Leventhal’s thoughts run in all directions, switching directions with rapid speed. The novel is full of passages were he arrives at an opinion or interpretation, then considers the opposite point of view in the next sentence or paragraph. He feels that he is unable to manage his thoughts, emotions, and actions. He considers this a serious “weakness,” and often resolves to cut it out — only to switch gears immediately, or fail miserably when acting on impulses he considers to be strong. Leventhal is caught between thoughts, and his over-consciousness leaves him unable to take control of his life: he is “carried on currents, this way and that. The currents had taken a new twist, and he was being hurried, hurried.”

The driving internal conflict in The Victim is Leventhal’s search for a “limit,” a kernel of truth or an epiphany, that will put a stop to this over-consciousness:

You couldn’t find a place in your feelings for everything, or give at every touch like a swinging door, the same for everyone, with people going in and out as they pleased. On the other hand, if you shut yourself up, not wanting to be bothered, then you were like a bear in a winter hole, or like a mirror wrapped in a piece of flannel. And like such a mirror you were in less danger of being broken, but you didn’t flash, either. But you had to flash. That was the peculiar thing. Everyone wanted to be what he was to the limit.

As Leventhal understands, the solution to the problem of over-consciousness is not to shut out thoughts and feelings, but to find a “limit.”

The “limit” in this case is analogous to the “truth” — for once the truth is discovered or realized, thoughts know where to stop. “Truth” for Leventhal isn’t quite a unifying principle or ultimate reality, but a force that corrals consciousness in the right directions and prevents it from running away. In his considerations of the situation with Albee, Leventhal years to know the real, actual truth of the matter so that he knows what to do and how. Unfortunately, for him, as it is often for all of us, discerning the truth is all too difficult. Yet Leventhal persists in his belief that the truth is a simple matter, waiting to be discovered:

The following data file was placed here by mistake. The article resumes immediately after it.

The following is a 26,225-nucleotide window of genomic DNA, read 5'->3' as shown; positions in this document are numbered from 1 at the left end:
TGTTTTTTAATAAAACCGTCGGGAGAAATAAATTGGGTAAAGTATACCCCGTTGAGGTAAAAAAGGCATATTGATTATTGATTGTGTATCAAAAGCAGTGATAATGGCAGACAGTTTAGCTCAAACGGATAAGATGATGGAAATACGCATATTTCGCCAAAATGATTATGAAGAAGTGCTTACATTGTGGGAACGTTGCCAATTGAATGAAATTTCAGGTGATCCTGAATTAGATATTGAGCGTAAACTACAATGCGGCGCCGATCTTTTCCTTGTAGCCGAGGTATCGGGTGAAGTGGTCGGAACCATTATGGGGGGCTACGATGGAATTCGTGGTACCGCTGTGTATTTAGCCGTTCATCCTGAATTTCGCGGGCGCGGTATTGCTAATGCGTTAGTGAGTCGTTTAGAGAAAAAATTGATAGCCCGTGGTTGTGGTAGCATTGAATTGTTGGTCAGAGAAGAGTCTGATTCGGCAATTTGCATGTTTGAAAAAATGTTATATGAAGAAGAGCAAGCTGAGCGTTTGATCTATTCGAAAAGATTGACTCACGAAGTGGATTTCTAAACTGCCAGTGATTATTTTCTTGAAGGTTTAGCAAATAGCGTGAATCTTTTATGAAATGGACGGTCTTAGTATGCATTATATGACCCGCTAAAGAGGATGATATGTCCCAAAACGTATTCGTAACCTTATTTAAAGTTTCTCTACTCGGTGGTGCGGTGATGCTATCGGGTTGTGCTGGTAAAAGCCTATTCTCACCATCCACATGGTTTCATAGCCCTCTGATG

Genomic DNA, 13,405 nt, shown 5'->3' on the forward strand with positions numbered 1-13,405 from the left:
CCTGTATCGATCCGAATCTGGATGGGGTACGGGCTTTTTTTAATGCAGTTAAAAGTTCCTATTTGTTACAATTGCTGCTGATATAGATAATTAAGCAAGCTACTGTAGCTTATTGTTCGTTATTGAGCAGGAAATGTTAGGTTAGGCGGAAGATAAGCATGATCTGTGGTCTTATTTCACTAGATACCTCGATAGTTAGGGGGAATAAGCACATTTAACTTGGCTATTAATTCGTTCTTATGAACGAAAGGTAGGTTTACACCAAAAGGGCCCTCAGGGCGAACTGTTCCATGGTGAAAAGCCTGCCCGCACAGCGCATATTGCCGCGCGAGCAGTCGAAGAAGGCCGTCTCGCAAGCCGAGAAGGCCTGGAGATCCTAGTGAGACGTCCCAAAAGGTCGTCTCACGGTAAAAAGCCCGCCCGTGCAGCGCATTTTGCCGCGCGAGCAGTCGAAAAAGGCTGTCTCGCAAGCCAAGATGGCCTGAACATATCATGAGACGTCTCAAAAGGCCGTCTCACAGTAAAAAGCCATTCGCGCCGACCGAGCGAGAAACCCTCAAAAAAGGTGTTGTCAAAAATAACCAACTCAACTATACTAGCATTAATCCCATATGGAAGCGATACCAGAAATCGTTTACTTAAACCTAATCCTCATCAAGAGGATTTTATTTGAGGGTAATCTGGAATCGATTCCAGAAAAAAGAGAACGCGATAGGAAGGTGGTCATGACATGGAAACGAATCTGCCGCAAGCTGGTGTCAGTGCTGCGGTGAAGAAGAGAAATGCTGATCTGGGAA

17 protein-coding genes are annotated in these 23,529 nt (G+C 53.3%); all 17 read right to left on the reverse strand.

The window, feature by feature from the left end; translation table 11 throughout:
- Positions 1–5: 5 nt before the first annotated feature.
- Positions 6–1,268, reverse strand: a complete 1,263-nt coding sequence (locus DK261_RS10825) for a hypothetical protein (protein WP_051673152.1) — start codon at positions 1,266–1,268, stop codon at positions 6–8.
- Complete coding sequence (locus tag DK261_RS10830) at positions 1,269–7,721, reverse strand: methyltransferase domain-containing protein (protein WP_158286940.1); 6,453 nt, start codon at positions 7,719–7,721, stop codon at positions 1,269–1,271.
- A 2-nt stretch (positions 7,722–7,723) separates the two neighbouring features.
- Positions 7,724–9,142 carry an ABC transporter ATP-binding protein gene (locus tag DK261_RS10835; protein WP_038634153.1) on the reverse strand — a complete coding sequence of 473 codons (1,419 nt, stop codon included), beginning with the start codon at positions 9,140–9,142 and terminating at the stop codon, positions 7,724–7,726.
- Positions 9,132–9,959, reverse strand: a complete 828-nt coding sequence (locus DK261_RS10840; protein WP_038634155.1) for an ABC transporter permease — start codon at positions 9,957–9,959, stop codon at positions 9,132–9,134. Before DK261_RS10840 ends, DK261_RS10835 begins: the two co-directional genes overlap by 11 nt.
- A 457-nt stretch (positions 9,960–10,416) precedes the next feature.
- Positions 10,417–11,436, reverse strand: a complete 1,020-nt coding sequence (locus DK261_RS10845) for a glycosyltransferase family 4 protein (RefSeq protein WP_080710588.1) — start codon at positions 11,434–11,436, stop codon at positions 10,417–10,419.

Either the truth was simple or we had to accept the fact that we could not know it, and if we could not know it then there was nothing to go by. ‘There’s just so much that we can do. What the use of wearing yourself out for nothing?’ Leventhal said to himself. No, the truth must be something we understand at once, without and introduction or explanation, but so common and familiar that we don’t always realize it’s around us.

In the book’s final chapter, which acts as a sort of epilogue, the situation with Albee has been settled and Leventhal has “lost the feeling that he had, as he used to say, ‘got away with it,’ his guilty relief, and the acompanying sense of infringement.” He also seems to have given up the search for a truth that will limit his consciousness, instead recognizing that the situation with Albee “was a shuffle, all, all accidental and haphazard. And somewhere, besides, there was a wrong emphasis.” This error, this misappropriation of which both he and Albee were guilty of, “rose out of something very mysterious, namely, a conviction or illusion at the start of life, and perhaps even before, a promise had been made.”

The shift from the search for a “limit” and “truth” to a less extravagant “promise” which is inherent in life marks a maturation, both for Asa Leventhal and for Bellow. The closing pages of The Victim set the stage for the triumphalism of Augie March — and mark Bellow’s departure from the two intensely inward-glancing novels of consciousness that he wrote as a young man in the 40s. This does not by any means indicate that The Victim is a flawed novel — just that it best appreciated as a stepping stone that allowed Bellow to wrestle with, and conquer, his feelings of doubt and inferiority, and to begin his first truly great novel with the affirmation: “I am an American, Chicago born.”